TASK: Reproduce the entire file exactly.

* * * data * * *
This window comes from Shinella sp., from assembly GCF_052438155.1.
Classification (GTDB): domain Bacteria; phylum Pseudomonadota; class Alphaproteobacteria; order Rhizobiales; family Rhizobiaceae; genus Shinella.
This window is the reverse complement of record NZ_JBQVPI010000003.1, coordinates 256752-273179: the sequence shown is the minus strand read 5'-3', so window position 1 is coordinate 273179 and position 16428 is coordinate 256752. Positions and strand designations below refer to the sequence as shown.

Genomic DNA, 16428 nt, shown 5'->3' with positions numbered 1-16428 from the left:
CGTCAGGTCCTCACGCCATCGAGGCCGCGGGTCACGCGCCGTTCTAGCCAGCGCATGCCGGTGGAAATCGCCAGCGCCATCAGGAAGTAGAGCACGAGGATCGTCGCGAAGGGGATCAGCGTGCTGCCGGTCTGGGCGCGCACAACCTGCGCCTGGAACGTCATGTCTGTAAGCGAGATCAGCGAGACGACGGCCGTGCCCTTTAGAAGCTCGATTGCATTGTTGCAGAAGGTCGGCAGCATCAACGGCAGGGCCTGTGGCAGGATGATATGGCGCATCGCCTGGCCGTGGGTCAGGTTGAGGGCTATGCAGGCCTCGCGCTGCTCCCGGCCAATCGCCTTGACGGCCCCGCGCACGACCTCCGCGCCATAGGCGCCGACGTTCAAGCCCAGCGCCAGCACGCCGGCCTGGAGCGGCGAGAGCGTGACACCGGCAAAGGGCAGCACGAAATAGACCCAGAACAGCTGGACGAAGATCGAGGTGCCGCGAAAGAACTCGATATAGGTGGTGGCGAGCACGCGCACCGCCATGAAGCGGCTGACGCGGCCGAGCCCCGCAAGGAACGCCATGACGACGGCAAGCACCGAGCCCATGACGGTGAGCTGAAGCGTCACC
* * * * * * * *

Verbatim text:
This window comes from Shinella sp., from assembly GCF_052438155.1.
Classification (GTDB): domain Bacteria; phylum Pseudomonadota; class Alphaproteobacteria; order Rhizobiales; family Rhizobiaceae; genus Shinella.
This window is the reverse complement of record NZ_JBQVPI010000003.1, coordinates 256752-273179: the sequence shown is the minus strand read 5'-3', so window position 1 is coordinate 273179 and position 16428 is coordinate 256752. Positions and strand designations below refer to the sequence as shown.

Genomic DNA, 16428 nt, shown 5'->3' with positions numbered 1-16428 from the left:
CGTCAGGTCCTCACGCCATCGAGGCCGCGGGTCACGCGCCGTTCTAGCCAGCGCATGCCGGTGGAAATCGCCAGCGCCATCAGGAAGTAGAGCACGAGGATCGTCGCGAAGGGGATCAGCGTGCTGCCGGTCTGGGCGCGCACAACCTGCGCCTGGAACGTCATGTCTGTAAGCGAGATCAGCGAGACGACGGCCGTGCCCTTTAGAAGCTCGATTGCATTGTTGCAGAAGGTCGGCAGCATCAACGGCAGGGCCTGTGGCAGGATGATATGGCGCATCGCCTGGCCGTGGGTCAGGTTGAGGGCTATGCAGGCCTCGCGCTGCTCCCGGCCAATCGCCTTGACGGCCCCGCGCACGACCTCCGCGCCATAGGCGCCGACGTTCAAGCCCAGCGCCAGCACGCCGGCCTGGAGCGGCGAGAGCGTGACACCGGCAAAGGGCAGCACGAAATAGACCCAGAACAGCTGGACGAAGATCGAGGTGCCGCGAAAGAACTCGATATAGGTGGTGGCGAGCACGCGCACCGCCATGAAGCGGCTGACGCGGCCGAGCCCCGCAAGGAACGCCATGACGACGGCAAGCACCGAGCCCATGACGGTGAGCTGAAGCGTCACC